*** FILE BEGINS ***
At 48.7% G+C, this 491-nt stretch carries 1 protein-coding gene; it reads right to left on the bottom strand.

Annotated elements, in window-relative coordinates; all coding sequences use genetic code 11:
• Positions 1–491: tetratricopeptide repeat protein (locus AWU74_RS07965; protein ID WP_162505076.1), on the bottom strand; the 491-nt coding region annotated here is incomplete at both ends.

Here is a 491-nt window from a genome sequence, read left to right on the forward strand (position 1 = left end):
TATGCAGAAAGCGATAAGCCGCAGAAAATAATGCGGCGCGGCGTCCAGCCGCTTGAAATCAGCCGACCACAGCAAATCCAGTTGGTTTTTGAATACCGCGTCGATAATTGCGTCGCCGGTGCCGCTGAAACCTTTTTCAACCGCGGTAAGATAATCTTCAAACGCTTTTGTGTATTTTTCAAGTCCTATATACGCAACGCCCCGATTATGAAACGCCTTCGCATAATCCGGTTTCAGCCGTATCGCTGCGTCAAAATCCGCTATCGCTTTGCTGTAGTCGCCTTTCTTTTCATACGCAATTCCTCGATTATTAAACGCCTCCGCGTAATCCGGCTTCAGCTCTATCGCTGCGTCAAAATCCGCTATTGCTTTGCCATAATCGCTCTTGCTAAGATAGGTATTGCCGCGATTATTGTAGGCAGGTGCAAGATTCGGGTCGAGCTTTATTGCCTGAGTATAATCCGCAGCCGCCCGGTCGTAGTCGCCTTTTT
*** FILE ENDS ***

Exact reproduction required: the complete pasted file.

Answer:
At 48.7% G+C, this 491-nt stretch carries 1 protein-coding gene; it reads right to left on the bottom strand.

Annotated elements, in window-relative coordinates; all coding sequences use genetic code 11:
• Positions 1–491: tetratricopeptide repeat protein (locus AWU74_RS07965; protein ID WP_162505076.1), on the bottom strand; the 491-nt coding region annotated here is incomplete at both ends.

Here is a 491-nt window from a genome sequence, read left to right on the forward strand (position 1 = left end):
TATGCAGAAAGCGATAAGCCGCAGAAAATAATGCGGCGCGGCGTCCAGCCGCTTGAAATCAGCCGACCACAGCAAATCCAGTTGGTTTTTGAATACCGCGTCGATAATTGCGTCGCCGGTGCCGCTGAAACCTTTTTCAACCGCGGTAAGATAATCTTCAAACGCTTTTGTGTATTTTTCAAGTCCTATATACGCAACGCCCCGATTATGAAACGCCTTCGCATAATCCGGTTTCAGCCGTATCGCTGCGTCAAAATCCGCTATCGCTTTGCTGTAGTCGCCTTTCTTTTCATACGCAATTCCTCGATTATTAAACGCCTCCGCGTAATCCGGCTTCAGCTCTATCGCTGCGTCAAAATCCGCTATTGCTTTGCCATAATCGCTCTTGCTAAGATAGGTATTGCCGCGATTATTGTAGGCAGGTGCAAGATTCGGGTCGAGCTTTATTGCCTGAGTATAATCCGCAGCCGCCCGGTCGTAGTCGCCTTTTT